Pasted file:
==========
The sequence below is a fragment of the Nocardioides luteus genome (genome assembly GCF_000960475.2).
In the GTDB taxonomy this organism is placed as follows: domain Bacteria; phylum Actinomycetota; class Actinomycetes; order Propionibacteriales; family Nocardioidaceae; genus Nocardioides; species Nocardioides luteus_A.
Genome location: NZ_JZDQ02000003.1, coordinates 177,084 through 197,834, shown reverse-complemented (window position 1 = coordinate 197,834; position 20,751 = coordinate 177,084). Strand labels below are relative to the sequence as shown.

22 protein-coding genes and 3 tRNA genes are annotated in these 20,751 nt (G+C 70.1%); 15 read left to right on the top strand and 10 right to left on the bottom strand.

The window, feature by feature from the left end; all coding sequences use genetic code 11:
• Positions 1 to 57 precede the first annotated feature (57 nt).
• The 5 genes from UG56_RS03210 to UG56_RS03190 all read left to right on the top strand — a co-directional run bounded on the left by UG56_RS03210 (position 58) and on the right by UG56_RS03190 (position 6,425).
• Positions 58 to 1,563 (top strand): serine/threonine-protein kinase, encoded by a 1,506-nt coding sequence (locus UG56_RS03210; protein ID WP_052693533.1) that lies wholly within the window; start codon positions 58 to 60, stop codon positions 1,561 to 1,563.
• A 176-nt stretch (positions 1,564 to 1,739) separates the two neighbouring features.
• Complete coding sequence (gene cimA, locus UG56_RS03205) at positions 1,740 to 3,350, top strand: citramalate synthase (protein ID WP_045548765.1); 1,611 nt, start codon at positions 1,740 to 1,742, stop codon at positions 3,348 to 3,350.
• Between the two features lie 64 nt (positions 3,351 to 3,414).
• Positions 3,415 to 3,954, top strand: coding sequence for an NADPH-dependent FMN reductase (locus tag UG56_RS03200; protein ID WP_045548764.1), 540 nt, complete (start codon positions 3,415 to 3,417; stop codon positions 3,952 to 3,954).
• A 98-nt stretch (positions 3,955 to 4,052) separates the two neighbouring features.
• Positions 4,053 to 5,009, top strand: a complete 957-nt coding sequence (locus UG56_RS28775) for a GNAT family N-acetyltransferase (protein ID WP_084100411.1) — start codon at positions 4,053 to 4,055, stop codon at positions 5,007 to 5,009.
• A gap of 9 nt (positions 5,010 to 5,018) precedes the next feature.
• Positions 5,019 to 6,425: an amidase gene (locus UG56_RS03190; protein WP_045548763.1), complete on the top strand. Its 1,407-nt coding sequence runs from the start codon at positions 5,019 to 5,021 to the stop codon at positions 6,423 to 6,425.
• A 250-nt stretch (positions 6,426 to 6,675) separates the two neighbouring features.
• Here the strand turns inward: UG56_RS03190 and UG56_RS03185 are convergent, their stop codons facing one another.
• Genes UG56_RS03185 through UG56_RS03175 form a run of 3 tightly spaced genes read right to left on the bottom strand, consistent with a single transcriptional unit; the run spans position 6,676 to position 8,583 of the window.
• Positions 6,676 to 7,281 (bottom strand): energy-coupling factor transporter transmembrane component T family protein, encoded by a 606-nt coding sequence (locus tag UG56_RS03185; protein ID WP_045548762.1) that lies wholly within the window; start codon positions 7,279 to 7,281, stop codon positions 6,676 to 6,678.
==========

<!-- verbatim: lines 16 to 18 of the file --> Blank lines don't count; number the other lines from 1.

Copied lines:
• Positions 5,019 to 6,425: an amidase gene (locus UG56_RS03190; protein WP_045548763.1), complete on the top strand. Its 1,407-nt coding sequence runs from the start codon at positions 5,019 to 5,021 to the stop codon at positions 6,423 to 6,425.
• A 250-nt stretch (positions 6,426 to 6,675) separates the two neighbouring features.
• Here the strand turns inward: UG56_RS03190 and UG56_RS03185 are convergent, their stop codons facing one another.